Many charging stations in the Chicago area have been rendered dysfunctional due to the low temperatures, causing electric vehicle (EV) owners to face charging issues. Electric vehicle drivers are stuck with dead batteries since these stations have become car graveyards due to the harsh cold. Tyler Beard, an irate driver, described how he wasted hours at a charging station in Oak Brook, Illinois, trying to charge his Tesla, but the problems never went away.
The batteries are taking longer to charge because of the extremely low temperatures; what usually takes 45 minutes is now taking two or more hours with the charger that is available.
The extensive struggle is highlighted by the huge lines and abandoned vehicles at charging stations. Another Tesla owner, Brandon Welbourne, brought attention to the fact that batteries take much longer to charge as the temperature drops. As if to drive home the point, he said he saw a bunch of cars hauled away because their batteries died.
Chalis Mizelle opted to ditch her automobile and hitch a ride with a friend after experiencing charging failure. One onlooker dubbed the stranded EVs “dead robots” due of the gravity of the situation.
When Kevin Sumrak’s Tesla stopped operating at Chicago O’Hare International Airport, he had to call for a flatbed tow truck to get it to a charging station where it started working again. The charging capability of electric vehicles is affected by cold weather, according to an expert from the Chicago Auto Trade Association, Mark Bilek. Therefore, in order to achieve optimal performance, it is necessary to prepare the batteries.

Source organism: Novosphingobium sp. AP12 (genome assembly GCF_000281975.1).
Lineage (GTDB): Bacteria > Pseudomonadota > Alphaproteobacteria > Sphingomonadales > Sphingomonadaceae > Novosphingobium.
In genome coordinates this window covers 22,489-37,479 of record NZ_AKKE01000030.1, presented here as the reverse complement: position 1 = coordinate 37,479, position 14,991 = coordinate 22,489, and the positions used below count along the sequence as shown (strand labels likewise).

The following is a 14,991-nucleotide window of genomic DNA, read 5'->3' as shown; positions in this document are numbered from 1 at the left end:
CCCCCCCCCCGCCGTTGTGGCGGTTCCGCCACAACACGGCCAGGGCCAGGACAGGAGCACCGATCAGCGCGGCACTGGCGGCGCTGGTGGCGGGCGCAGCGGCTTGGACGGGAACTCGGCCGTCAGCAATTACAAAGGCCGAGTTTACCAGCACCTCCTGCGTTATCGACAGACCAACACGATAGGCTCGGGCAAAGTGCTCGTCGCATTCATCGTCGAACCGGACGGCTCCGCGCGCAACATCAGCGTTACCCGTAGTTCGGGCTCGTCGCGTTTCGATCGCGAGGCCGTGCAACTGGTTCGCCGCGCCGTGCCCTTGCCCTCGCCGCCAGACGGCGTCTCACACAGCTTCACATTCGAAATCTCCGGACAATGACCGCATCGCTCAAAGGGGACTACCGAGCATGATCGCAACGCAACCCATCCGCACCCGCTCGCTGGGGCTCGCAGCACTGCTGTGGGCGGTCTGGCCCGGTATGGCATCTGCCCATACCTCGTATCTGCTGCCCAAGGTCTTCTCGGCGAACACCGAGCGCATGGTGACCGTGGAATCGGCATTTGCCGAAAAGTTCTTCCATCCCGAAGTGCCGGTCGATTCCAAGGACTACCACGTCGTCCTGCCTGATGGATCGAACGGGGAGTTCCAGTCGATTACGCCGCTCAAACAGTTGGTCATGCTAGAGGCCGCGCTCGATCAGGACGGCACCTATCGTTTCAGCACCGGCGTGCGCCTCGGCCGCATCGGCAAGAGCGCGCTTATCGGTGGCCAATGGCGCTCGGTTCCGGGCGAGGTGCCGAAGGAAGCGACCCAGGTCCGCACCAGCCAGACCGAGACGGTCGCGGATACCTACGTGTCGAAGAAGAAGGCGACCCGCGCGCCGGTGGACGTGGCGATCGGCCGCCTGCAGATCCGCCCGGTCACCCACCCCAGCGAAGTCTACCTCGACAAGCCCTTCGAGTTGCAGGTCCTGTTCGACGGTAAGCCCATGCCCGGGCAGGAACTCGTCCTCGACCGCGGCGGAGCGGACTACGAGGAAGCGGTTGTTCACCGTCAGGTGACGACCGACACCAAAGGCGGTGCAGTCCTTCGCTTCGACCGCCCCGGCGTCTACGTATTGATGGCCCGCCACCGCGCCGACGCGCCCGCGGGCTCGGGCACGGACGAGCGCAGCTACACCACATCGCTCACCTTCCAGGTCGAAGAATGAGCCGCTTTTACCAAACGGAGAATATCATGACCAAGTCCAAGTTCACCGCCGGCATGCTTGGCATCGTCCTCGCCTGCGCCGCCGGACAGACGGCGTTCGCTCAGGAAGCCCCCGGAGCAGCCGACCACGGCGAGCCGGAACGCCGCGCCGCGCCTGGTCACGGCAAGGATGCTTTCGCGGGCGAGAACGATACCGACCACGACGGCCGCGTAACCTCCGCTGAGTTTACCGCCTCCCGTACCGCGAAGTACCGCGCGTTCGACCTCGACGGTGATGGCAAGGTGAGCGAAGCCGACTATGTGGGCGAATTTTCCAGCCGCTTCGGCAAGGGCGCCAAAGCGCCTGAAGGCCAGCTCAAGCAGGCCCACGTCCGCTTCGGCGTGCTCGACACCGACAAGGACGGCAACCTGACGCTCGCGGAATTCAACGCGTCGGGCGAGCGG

Fox Business tried to get Tesla to comment on the charging crisis that electric vehicle drivers are facing, but the company has not responded yet. Problems like this make people wonder whether it’s really possible to use electric cars during really cold spells, since they show how susceptible they are to damage from harsh weather.
This isn’t a plug-and-play procedure. According to Mark Bilek of the Chicago Auto Trade Association, “you need to precondition the battery,” which is getting the battery to the perfect temperature so it can receive a rapid charge. Keep the charge level over 20% when the vehicle is not plugged in, according to Tesla’s support website, to reduce the impact of cold temperatures on the battery.